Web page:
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Spock's Beard - Snow CD (album) cover

SNOW

Spock's Beard

 

Symphonic Prog

3.85 | 489 ratings

From Progarchives.com, the ultimate progressive rock music website

Flucktrot
Prog Reviewer
3 stars For a number of years, I was completely happy with only The Light and V to fulfill my Spock's Beard needs. Fortunately for me, I eventually got around to the rest of the Beard's catalog, although this album was the one I was most dubious about.

For my high-level review, I think there is enough good material for a 4-star album. However, extending an album's worth of high-quality material into a double album removes a star in my book. I don't think there's really any debate that there is not enough material for the runtime of this album.

Upon more close analysis, I can understand better how this album came to be. In Neal's book Testimony, he refers to the time in which Snow was conceived and recorded. He was being pulled in multiple ways professionally and personally, When they met to record the album, there was a scheduling conflict in the recording studio, and that is when Snow went from one album to two. It was a bad choice, but I understand why it was done at least. I also think that Neal was moving toward a more symphonic and dramatic form of composition, and if he took a few lumps on Snow to refine his approach to future albums, then it was worth it.

And the concept...oh the concept...well it's just terribly lame. I don't mind cheesy lyrics, and you have to be willing to make a bit of a fool of yourself to make Spock's Beard music, but I can't imagine how awkward it must have felt to be working in the studio on vocal round after round about the albino. Let's just say that nothing in the concept or lyrics resonates with me and leave it at that.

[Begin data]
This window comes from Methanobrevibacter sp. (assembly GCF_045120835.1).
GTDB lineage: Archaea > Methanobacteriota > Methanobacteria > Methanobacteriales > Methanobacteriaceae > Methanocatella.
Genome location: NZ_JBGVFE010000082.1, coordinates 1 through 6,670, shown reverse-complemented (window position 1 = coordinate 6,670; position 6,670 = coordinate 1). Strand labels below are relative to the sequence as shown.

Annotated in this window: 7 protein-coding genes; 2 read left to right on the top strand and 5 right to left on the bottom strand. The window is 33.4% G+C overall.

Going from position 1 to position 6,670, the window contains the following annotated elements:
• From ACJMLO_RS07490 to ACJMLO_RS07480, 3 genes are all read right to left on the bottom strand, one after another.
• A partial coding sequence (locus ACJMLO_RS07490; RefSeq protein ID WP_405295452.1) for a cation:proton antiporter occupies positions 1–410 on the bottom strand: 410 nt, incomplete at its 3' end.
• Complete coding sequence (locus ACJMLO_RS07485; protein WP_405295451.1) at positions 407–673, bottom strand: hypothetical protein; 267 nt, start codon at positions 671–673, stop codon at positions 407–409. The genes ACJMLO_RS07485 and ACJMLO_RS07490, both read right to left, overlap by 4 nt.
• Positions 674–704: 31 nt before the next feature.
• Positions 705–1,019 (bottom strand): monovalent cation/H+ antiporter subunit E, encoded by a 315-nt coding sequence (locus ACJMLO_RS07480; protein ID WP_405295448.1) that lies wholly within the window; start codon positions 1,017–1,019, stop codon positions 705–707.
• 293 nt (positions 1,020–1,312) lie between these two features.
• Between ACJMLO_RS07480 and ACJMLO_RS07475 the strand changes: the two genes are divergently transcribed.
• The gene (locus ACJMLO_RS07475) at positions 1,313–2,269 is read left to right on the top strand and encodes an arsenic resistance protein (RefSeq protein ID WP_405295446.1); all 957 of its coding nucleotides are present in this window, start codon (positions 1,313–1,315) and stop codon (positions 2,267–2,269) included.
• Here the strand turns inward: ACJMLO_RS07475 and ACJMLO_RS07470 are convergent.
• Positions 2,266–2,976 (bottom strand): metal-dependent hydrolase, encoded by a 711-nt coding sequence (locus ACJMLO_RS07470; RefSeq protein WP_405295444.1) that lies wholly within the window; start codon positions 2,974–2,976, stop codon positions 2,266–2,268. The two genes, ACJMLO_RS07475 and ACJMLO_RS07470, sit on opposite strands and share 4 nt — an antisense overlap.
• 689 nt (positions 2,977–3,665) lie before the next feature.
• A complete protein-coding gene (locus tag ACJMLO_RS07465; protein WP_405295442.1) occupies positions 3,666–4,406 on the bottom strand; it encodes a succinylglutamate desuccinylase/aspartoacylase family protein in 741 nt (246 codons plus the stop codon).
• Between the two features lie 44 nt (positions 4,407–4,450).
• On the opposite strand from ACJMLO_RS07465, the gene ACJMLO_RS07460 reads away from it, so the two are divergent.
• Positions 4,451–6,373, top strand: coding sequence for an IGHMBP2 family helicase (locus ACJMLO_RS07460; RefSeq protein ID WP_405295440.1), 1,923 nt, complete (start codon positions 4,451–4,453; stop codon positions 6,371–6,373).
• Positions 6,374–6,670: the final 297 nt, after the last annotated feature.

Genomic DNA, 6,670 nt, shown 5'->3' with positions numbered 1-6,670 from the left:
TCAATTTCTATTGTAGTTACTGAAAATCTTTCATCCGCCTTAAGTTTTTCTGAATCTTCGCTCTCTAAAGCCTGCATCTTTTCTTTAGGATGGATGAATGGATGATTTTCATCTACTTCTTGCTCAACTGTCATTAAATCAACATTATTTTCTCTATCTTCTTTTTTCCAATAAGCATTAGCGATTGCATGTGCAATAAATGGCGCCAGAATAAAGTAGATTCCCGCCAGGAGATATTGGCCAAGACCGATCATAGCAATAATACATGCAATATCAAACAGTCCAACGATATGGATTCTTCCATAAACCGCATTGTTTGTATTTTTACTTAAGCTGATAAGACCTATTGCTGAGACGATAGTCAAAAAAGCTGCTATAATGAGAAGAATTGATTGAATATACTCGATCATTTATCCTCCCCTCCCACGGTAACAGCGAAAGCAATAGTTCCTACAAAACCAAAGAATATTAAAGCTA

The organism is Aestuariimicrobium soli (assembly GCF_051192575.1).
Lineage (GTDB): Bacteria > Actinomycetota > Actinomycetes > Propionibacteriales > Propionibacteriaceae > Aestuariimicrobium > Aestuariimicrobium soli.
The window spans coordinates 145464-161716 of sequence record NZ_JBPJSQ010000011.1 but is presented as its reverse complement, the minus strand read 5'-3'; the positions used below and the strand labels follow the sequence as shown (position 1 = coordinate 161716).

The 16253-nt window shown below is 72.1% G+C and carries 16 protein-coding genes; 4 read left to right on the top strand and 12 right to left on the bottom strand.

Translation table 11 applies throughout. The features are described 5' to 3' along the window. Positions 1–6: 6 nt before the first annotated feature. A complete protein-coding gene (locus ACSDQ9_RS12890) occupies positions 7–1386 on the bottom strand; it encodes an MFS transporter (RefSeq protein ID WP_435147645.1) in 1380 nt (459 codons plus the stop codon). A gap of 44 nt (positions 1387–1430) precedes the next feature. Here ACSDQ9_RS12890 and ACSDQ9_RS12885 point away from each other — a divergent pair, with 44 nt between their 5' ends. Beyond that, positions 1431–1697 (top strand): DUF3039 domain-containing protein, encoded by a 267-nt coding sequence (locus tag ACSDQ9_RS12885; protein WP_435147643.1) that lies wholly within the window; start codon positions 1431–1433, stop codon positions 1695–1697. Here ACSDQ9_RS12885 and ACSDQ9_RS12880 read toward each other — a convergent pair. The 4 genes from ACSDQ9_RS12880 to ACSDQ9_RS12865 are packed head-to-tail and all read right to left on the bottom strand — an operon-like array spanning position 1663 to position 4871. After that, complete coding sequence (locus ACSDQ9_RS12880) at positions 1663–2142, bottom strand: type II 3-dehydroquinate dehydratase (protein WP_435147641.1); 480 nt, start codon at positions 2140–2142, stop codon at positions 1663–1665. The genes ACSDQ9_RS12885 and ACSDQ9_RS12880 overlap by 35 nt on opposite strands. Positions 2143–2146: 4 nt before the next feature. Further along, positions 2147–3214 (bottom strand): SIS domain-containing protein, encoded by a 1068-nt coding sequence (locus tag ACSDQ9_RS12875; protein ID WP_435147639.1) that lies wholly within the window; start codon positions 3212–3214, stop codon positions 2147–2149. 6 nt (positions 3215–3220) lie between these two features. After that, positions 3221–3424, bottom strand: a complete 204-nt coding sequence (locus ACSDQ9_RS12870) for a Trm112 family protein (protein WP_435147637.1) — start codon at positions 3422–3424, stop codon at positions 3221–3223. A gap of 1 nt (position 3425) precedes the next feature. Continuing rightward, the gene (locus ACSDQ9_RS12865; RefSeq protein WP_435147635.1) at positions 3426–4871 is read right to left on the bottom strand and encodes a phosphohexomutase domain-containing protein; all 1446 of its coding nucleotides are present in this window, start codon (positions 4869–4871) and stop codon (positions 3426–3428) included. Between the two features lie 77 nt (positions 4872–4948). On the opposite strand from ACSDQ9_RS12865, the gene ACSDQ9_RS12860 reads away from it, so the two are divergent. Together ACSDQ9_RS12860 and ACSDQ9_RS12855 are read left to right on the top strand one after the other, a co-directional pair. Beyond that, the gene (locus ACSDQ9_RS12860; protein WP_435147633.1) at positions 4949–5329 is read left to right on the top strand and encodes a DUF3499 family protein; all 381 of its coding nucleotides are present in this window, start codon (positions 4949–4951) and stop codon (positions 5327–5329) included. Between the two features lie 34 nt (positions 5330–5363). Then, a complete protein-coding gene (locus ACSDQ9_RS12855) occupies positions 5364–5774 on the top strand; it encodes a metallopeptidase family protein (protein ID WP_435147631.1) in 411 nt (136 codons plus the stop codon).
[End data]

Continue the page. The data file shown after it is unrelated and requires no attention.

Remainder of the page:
Fortunately, I do enjoy most of the music. The first 10 minutes or so of each album are a bit uneven and perhaps uninteresting, but things really pick up in momentum as the side moves forward. The one glaring limitation is the end of the album (everything after Ryo's piece), mainly because those sections involve reprisals that I thought were done better earlier in the album. Save the best for last, guys! Don't give us a 10-minute reprise of Wind at My Back, please.

I find the playing to be tight on Snow. Meros is a bit muted due to the composition, but fortunately I can hear plenty of bass (which is always a Beard highlight for me). Alan is solid, as is Ryo, and NDV is particularly locked in. They really have moved into a great brand of prog metal at this point, and they cement their place as one of my all-time favorite rhythm sections. Vocals are quite strong, and that includes Neal! He has some awkward moments, but it's not due to lack of ability in my book. With a double album, you can't just sing the same way throughout, and when you experiment, sometimes it doesn't work. Fortunately, I think things work more here than not.

All in all, Snow is yet another cautionary tale of a quality album that should not have been a double album. For those who can appreciate (or at least stomach) the occasional excesses of the Beard, Snow is a must-have.

Flucktrot | 3/5 |

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